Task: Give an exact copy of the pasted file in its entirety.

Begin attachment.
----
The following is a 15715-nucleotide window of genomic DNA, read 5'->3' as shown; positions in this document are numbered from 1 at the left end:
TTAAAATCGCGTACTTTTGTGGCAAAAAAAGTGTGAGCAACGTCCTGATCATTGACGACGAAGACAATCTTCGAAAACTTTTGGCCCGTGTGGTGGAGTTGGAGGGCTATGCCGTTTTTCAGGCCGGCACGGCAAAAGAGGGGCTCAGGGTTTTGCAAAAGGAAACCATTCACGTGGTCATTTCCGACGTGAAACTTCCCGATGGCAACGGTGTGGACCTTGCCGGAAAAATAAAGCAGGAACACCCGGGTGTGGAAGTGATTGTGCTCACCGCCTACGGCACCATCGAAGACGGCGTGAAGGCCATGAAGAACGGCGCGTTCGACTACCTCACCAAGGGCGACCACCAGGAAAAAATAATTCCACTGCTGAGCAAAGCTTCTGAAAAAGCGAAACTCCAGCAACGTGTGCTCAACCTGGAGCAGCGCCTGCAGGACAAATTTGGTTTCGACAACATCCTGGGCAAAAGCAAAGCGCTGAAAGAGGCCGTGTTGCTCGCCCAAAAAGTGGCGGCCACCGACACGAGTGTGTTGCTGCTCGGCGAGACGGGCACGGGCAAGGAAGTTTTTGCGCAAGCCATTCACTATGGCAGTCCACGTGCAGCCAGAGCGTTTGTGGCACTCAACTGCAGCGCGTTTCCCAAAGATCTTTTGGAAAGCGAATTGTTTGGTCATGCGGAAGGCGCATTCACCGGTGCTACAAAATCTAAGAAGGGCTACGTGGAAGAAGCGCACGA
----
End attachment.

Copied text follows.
The following is a 15715-nucleotide window of genomic DNA, read 5'->3' as shown; positions in this document are numbered from 1 at the left end:
TTAAAATCGCGTACTTTTGTGGCAAAAAAAGTGTGAGCAACGTCCTGATCATTGACGACGAAGACAATCTTCGAAAACTTTTGGCCCGTGTGGTGGAGTTGGAGGGCTATGCCGTTTTTCAGGCCGGCACGGCAAAAGAGGGGCTCAGGGTTTTGCAAAAGGAAACCATTCACGTGGTCATTTCCGACGTGAAACTTCCCGATGGCAACGGTGTGGACCTTGCCGGAAAAATAAAGCAGGAACACCCGGGTGTGGAAGTGATTGTGCTCACCGCCTACGGCACCATCGAAGACGGCGTGAAGGCCATGAAGAACGGCGCGTTCGACTACCTCACCAAGGGCGACCACCAGGAAAAAATAATTCCACTGCTGAGCAAAGCTTCTGAAAAAGCGAAACTCCAGCAACGTGTGCTCAACCTGGAGCAGCGCCTGCAGGACAAATTTGGTTTCGACAACATCCTGGGCAAAAGCAAAGCGCTGAAAGAGGCCGTGTTGCTCGCCCAAAAAGTGGCGGCCACCGACACGAGTGTGTTGCTGCTCGGCGAGACGGGCACGGGCAAGGAAGTTTTTGCGCAAGCCATTCACTATGGCAGTCCACGTGCAGCCAGAGCGTTTGTGGCACTCAACTGCAGCGCGTTTCCCAAAGATCTTTTGGAAAGCGAATTGTTTGGTCATGCGGAAGGCGCATTCACCGGTGCTACAAAATCTAAGAAGGGCTACGTGGAAGAAGCGCACGA